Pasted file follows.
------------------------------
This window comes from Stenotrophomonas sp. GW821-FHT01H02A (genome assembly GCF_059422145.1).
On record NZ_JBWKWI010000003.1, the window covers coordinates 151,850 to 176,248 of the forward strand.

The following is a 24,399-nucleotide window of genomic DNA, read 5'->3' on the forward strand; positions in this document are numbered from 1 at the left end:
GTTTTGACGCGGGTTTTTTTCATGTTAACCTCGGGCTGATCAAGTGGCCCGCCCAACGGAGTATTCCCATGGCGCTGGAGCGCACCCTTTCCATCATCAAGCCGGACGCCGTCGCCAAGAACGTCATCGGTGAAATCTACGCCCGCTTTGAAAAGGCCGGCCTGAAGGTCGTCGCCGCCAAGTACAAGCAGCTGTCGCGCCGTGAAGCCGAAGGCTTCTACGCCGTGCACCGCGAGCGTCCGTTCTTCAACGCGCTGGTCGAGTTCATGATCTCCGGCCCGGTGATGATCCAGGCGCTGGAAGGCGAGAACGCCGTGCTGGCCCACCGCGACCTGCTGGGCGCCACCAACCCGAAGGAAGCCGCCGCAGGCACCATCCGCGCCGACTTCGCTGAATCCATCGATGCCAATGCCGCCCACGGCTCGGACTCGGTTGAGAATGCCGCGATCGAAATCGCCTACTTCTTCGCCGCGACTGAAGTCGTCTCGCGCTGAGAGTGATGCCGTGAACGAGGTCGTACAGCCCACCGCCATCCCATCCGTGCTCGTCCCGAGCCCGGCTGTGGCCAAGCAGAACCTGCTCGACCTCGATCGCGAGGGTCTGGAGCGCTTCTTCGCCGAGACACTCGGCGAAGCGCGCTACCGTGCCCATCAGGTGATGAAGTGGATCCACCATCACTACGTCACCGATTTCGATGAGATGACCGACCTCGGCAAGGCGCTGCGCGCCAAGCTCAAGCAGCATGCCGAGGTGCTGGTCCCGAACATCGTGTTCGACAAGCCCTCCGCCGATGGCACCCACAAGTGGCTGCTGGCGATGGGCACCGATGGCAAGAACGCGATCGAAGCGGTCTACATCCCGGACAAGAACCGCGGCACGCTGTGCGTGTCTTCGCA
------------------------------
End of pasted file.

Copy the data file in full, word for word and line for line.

This window comes from Stenotrophomonas sp. GW821-FHT01H02A (genome assembly GCF_059422145.1).
On record NZ_JBWKWI010000003.1, the window covers coordinates 151,850 to 176,248 of the forward strand.

The following is a 24,399-nucleotide window of genomic DNA, read 5'->3' on the forward strand; positions in this document are numbered from 1 at the left end:
GTTTTGACGCGGGTTTTTTTCATGTTAACCTCGGGCTGATCAAGTGGCCCGCCCAACGGAGTATTCCCATGGCGCTGGAGCGCACCCTTTCCATCATCAAGCCGGACGCCGTCGCCAAGAACGTCATCGGTGAAATCTACGCCCGCTTTGAAAAGGCCGGCCTGAAGGTCGTCGCCGCCAAGTACAAGCAGCTGTCGCGCCGTGAAGCCGAAGGCTTCTACGCCGTGCACCGCGAGCGTCCGTTCTTCAACGCGCTGGTCGAGTTCATGATCTCCGGCCCGGTGATGATCCAGGCGCTGGAAGGCGAGAACGCCGTGCTGGCCCACCGCGACCTGCTGGGCGCCACCAACCCGAAGGAAGCCGCCGCAGGCACCATCCGCGCCGACTTCGCTGAATCCATCGATGCCAATGCCGCCCACGGCTCGGACTCGGTTGAGAATGCCGCGATCGAAATCGCCTACTTCTTCGCCGCGACTGAAGTCGTCTCGCGCTGAGAGTGATGCCGTGAACGAGGTCGTACAGCCCACCGCCATCCCATCCGTGCTCGTCCCGAGCCCGGCTGTGGCCAAGCAGAACCTGCTCGACCTCGATCGCGAGGGTCTGGAGCGCTTCTTCGCCGAGACACTCGGCGAAGCGCGCTACCGTGCCCATCAGGTGATGAAGTGGATCCACCATCACTACGTCACCGATTTCGATGAGATGACCGACCTCGGCAAGGCGCTGCGCGCCAAGCTCAAGCAGCATGCCGAGGTGCTGGTCCCGAACATCGTGTTCGACAAGCCCTCCGCCGATGGCACCCACAAGTGGCTGCTGGCGATGGGCACCGATGGCAAGAACGCGATCGAAGCGGTCTACATCCCGGACAAGAACCGCGGCACGCTGTGCGTGTCTTCGCA